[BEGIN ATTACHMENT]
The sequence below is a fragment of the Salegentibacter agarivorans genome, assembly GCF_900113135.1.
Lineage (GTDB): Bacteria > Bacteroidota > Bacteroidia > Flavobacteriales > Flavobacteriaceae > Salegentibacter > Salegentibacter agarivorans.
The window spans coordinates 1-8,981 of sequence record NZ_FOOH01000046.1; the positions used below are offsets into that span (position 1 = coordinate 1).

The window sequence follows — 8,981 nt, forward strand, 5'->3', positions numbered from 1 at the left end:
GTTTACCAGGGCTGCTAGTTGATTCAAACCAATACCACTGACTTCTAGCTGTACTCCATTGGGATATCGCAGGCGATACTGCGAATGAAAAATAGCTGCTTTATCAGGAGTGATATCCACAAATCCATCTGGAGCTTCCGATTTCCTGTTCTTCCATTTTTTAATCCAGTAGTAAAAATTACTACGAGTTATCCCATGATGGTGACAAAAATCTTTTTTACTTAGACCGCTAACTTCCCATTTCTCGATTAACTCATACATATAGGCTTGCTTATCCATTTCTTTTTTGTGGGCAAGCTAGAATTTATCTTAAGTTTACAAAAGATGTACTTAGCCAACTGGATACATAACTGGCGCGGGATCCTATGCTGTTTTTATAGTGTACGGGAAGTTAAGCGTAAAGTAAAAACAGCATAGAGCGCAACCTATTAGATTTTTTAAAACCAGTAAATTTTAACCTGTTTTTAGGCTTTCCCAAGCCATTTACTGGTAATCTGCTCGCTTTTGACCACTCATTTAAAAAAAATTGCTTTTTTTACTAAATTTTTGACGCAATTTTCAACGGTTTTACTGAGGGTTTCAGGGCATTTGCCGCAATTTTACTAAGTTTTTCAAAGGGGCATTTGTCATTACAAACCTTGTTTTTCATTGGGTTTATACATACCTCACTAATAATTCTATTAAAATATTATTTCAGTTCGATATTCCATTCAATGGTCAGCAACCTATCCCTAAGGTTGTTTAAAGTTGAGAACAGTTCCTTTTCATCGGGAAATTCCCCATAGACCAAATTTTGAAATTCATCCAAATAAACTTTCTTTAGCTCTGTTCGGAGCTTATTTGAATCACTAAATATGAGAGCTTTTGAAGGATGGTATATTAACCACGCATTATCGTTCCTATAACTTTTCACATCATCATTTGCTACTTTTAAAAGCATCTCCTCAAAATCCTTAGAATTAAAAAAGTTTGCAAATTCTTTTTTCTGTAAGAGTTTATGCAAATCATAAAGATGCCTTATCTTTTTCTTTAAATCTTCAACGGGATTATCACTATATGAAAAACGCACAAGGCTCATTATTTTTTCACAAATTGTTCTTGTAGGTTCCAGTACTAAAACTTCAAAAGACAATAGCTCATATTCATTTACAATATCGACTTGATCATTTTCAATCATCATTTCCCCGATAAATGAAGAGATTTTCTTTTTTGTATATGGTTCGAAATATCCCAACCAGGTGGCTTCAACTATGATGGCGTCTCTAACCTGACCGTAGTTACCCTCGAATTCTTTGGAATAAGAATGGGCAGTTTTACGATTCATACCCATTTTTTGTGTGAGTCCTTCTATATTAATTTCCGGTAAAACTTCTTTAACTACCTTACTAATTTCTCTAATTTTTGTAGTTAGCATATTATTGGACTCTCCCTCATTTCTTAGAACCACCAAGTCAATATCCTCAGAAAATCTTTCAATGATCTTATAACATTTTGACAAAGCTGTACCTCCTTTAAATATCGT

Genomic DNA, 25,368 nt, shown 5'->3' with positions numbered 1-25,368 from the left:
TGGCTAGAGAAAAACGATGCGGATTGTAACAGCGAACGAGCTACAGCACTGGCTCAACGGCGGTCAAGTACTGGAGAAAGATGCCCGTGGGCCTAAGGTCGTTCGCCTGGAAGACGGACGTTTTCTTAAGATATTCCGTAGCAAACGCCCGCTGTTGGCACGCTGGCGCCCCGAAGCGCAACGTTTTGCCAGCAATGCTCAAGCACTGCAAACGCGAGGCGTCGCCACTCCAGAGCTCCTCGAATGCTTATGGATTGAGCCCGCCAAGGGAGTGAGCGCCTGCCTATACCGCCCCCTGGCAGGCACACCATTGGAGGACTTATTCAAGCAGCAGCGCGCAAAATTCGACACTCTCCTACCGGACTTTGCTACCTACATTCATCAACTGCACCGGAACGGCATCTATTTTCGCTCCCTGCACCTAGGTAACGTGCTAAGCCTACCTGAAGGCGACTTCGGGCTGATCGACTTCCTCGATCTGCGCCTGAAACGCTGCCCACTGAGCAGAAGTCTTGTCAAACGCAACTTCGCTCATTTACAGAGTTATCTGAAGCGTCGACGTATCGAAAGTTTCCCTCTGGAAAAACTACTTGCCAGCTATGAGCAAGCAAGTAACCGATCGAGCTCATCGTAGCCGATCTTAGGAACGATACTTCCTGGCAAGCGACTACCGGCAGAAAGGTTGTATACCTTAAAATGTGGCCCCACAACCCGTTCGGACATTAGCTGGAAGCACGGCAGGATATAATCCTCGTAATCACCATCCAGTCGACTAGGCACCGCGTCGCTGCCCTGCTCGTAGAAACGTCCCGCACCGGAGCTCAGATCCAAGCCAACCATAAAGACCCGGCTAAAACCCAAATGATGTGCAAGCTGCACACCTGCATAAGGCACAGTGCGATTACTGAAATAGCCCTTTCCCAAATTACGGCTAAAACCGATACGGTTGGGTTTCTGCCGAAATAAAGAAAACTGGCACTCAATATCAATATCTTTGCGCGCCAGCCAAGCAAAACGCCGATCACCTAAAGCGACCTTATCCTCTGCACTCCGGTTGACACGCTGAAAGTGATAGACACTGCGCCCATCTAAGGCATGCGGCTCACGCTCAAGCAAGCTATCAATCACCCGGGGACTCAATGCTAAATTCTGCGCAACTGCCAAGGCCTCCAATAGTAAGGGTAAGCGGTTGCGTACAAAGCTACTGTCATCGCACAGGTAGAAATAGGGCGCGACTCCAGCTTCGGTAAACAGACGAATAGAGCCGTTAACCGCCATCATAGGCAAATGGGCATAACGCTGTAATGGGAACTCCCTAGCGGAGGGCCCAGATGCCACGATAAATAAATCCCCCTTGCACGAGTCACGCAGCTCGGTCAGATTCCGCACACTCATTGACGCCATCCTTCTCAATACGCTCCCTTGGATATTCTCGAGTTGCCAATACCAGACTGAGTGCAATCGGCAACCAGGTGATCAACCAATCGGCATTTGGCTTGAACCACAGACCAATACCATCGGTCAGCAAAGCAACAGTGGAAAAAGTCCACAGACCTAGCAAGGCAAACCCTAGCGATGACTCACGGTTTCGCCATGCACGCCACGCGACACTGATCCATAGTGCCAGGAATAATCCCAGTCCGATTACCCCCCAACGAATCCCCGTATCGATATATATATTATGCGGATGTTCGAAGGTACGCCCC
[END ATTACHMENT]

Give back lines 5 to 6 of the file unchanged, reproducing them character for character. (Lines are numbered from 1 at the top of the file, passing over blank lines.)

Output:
GTTTACCAGGGCTGCTAGTTGATTCAAACCAATACCACTGACTTCTAGCTGTACTCCATTGGGATATCGCAGGCGATACTGCGAATGAAAAATAGCTGCTTTATCAGGAGTGATATCCACAAATCCATCTGGAGCTTCCGATTTCCTGTTCTTCCATTTTTTAATCCAGTAGTAAAAATTACTACGAGTTATCCCATGATGGTGACAAAAATCTTTTTTACTTAGACCGCTAACTTCCCATTTCTCGATTAACTCATACATATAGGCTTGCTTATCCATTTCTTTTTTGTGGGCAAGCTAGAATTTATCTTAAGTTTACAAAAGATGTACTTAGCCAACTGGATACATAACTGGCGCGGGATCCTATGCTGTTTTTATAGTGTACGGGAAGTTAAGCGTAAAGTAAAAACAGCATAGAGCGCAACCTATTAGATTTTTTAAAACCAGTAAATTTTAACCTGTTTTTAGGCTTTCCCAAGCCATTTACTGGTAATCTGCTCGCTTTTGACCACTCATTTAAAAAAAATTGCTTTTTTTACTAAATTTTTGACGCAATTTTCAACGGTTTTACTGAGGGTTTCAGGGCATTTGCCGCAATTTTACTAAGTTTTTCAAAGGGGCATTTGTCATTACAAACCTTGTTTTTCATTGGGTTTATACATACCTCACTAATAATTCTATTAAAATATTATTTCAGTTCGATATTCCATTCAATGGTCAGCAACCTATCCCTAAGGTTGTTTAAAGTTGAGAACAGTTCCTTTTCATCGGGAAATTCCCCATAGACCAAATTTTGAAATTCATCCAAATAAACTTTCTTTAGCTCTGTTCGGAGCTTATTTGAATCACTAAATATGAGAGCTTTTGAAGGATGGTATATTAACCACGCATTATCGTTCCTATAACTTTTCACATCATCATTTGCTACTTTTAAAAGCATCTCCTCAAAATCCTTAGAATTAAAAAAGTTTGCAAATTCTTTTTTCTGTAAGAGTTTATGCAAATCATAAAGATGCCTTATCTTTTTCTTTAAATCTTCAACGGGATTATCACTATATGAAAAACGCACAAGGCTCATTATTTTTTCACAAATTGTTCTTGTAGGTTCCAGTACTAAAACTTCAAAAGACAATAGCTCATATTCATTTACAATATCGACTTGATCATTTTCAATCATCATTTCCCCGATAAATGAAGAGATTTTCTTTTTTGTATATGGTTCGAAATATCCCAACCAGGTGGCTTCAACTATGATGGCGTCTCTAACCTGACCGTAGTTACCCTCGAATTCTTTGGAATAAGAATGGGCAGTTTTACGATTCATACCCATTTTTTGTGTGAGTCCTTCTATATTAATTTCCGGTAAAACTTCTTTAACTACCTTACTAATTTCTCTAATTTTTGTAGTTAGCATATTATTGGACTCTCCCTCATTTCTTAGAACCACCAAGTCAATATCCTCAGAAAATCTTTCAATGATCTTATAACATTTTGACAAAGCTGTACCTCCTTTAAATATCGT

Genomic DNA, 25,368 nt, shown 5'->3' with positions numbered 1-25,368 from the left: